Level: beginner

Verbs in English have four basic parts:

 Base form   -ing form    Past tense   Past participle 
work working worked worked
play playing played played
listen listening listened listened

Most verbs are regular: they have a past tense and past participle with –ed (worked, played, listened). But many of the most frequent verbs are irregular.

Level: beginner

Basic parts

Verbs in English have four basic parts:

 Base form   -ing form    Past tense   Past participle 
work working worked worked
play playing played played
listen listening listened listened

Most verbs are regular: they have a past tense and past participle with –ed (worked, played, listened). But many of the most frequent verbs are irregular.

Verb phrases

Verb phrases in English have the following forms:

  1. main verb:
  main verb  
We are here.
I like it.
Everybody saw the accident.
We laughed.  

The verb can be in the present tense (are, like) or the past tense (saw, laughed).

  1. the auxiliary verb be and a main verb in the –ing form:
  auxiliary be -ing form
Everybody is watching.
We were laughing.

A verb phrase with be and –ing expresses continuous aspect. A verb with am/is/are expresses present continuous and a verb with was/were expresses past continuous.

  1. the auxiliary verb have and a main verb in the past participle form:
  auxiliary have past participle  
They have enjoyed themselves.
Everybody has worked hard.
He had finished work.

A verb phrase with have and the past participle expresses perfect aspect. A verb with have/has expresses present perfect and a verb with had expresses past perfect.

  1. modal verb (can, could, may, might, must, shall, should, will, would) and a main verb:
  modal verb main verb
They will come.
He might come.
The verb phrase 1

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The verb phrase 2

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Level: intermediate

  1. the auxiliary verbs have and been and a main verb in the –ing form:
  auxiliary have been -ing form  
Everybody has been working hard.
He had been singing.  

A verb phrase with have been and the -ing form expresses both perfect aspect and continuous aspect. A verb with have/has expresses present perfect continuous and a verb with had expresses past perfect continuous.

  1. a modal verb and the auxiliaries be, have and have been:
  modal auxiliary verb
They will be listening.
He might have arrived.
She must have been listening.
  1. the auxiliary verb be and a main verb in the past participle form:
  auxiliary be past participle  
English is spoken all over the world.
The windows have been cleaned.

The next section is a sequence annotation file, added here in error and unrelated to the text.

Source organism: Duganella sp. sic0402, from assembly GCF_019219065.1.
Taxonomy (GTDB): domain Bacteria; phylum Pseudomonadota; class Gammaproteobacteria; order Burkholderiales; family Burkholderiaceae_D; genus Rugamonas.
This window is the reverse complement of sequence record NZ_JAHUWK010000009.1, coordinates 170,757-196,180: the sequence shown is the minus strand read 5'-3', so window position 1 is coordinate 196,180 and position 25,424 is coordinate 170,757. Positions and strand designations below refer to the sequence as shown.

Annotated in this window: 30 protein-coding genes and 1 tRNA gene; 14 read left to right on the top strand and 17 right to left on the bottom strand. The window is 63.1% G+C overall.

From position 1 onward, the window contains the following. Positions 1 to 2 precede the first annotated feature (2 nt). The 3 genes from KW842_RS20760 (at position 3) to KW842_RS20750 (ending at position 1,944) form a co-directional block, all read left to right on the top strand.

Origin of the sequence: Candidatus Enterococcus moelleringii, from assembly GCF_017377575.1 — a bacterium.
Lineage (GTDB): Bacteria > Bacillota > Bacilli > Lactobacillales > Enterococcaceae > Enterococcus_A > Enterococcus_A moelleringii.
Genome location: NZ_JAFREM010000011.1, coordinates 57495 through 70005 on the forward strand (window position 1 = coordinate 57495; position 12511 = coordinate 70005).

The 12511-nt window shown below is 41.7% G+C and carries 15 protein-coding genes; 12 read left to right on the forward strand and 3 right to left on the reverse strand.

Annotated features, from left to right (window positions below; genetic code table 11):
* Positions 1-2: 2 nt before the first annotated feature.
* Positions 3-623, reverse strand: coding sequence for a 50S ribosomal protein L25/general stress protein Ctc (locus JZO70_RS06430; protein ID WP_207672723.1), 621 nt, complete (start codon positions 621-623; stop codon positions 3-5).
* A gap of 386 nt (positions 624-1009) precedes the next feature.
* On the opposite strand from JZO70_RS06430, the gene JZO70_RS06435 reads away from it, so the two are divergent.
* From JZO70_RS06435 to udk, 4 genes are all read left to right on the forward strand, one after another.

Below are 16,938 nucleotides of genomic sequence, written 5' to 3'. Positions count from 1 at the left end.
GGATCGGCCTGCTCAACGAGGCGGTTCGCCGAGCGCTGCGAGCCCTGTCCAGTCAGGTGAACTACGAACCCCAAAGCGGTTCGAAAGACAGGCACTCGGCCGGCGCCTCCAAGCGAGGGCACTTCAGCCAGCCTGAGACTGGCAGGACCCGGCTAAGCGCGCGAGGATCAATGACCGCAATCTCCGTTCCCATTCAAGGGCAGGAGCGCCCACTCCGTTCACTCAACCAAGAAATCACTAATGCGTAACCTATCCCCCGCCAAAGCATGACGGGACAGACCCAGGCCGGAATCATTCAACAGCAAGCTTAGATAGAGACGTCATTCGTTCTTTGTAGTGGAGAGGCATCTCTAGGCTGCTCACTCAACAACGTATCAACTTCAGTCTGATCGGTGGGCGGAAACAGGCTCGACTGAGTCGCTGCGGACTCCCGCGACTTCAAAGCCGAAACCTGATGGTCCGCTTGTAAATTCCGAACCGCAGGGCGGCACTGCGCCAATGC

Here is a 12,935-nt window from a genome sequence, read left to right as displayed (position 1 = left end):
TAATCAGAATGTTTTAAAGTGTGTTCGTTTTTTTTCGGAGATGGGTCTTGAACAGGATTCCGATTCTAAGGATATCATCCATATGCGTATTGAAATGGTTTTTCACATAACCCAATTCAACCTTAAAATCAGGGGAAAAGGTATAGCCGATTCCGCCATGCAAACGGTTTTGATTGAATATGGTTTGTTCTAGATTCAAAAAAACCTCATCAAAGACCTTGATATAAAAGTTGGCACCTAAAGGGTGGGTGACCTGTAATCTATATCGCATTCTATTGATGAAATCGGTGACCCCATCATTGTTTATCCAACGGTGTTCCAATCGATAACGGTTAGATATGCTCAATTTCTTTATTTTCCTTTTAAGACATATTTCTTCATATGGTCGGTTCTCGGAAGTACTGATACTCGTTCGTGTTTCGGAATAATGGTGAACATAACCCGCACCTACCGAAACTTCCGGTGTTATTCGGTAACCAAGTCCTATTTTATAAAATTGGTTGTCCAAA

Lunch was being served.  
The work will be finished soon.
They might have been invited to the party.

A verb phrase with be and the past participle expresses passive voice.

The verb phrase 3

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The verb phrase 4

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Level: advanced

We can use the auxiliaries do and did with the infinitive for emphasis:

It was a wonderful party. I did enjoy it.
I do agree with you. I think you are absolutely right.

We can also use do for polite invitations:

Do come and see us some time.
There will be lots of people there. Do bring your friends.

Comments

Hi "The LearnEnglish Team",

I am absolutely intrigued about the correct use of a verb phrase.
Please, how British native speakers say: "to wear a beard" or "to have a beard"?
Or, perhaps both are correct but they mean different things?

Thanks a lot for your time!
José

Hi José,

Both forms are possible but they have different meanings. If a person has a natural beard then we say 'have'. If a person has an artificial beard - an actor, for example - then we say 'wear'.

It is a little different for hair. We generally say 'have' but we can use 'wear' to describe styles:

She has blonde hair.

She's wearing her hair in braids today.

 

Peter

The LearnEnglish Team

Hi Peter,

Thanks so much for your explanations!
Greetings,
José.

Hello Team

I had been proceeding in an easterly direction - In this example "had been proceeding" as per me is a passive voice. I just did the task given above. the answer suggestion says that it is active voice. Please explain. also tell me what is the passive voice of the same if it is active voice.

Hello Pavan Kaur,

'proceed' is an intransitive verb; intransitive verbs do not have passive forms. You might want to look at the definition and example sentences in the dictionary.

All the best,
Kirk
The LearnEnglish Team

This is just to point out a spelling mistake found under'"be" past participle' namely ,'They-might have been-invited-to the part' Here the 'y' of 'party' is missing.

Hello Ramachandran Vatakara,

Thank you very much for flagging this for us. We check our materials very carefully but mistakes sometimes get through and it's great that we have such observant users on the site.

I have updated the page.

 

Best wishes,

Peter

The LearnEnglish Team

Hello Teacher,

In the below sentence, is Let the main verb?

"Let's go to the beach".

Thanks
Harini

Hello harini,

Yes, I would say that 'let' is the main verb here and 'go' is an infinitive form.

 

Best wishes,

Peter

The LearnEnglish Team

I have a question about the use of was vs is. Before each commercial of a given, a local TV station will state a message that says "This program is brought to you by (name of sponsor)". But, after the program, the same message is still stated. Is that still correct? Shouldn't it be "was brought", instead? And, why do other states "is being brought"? Thanks.

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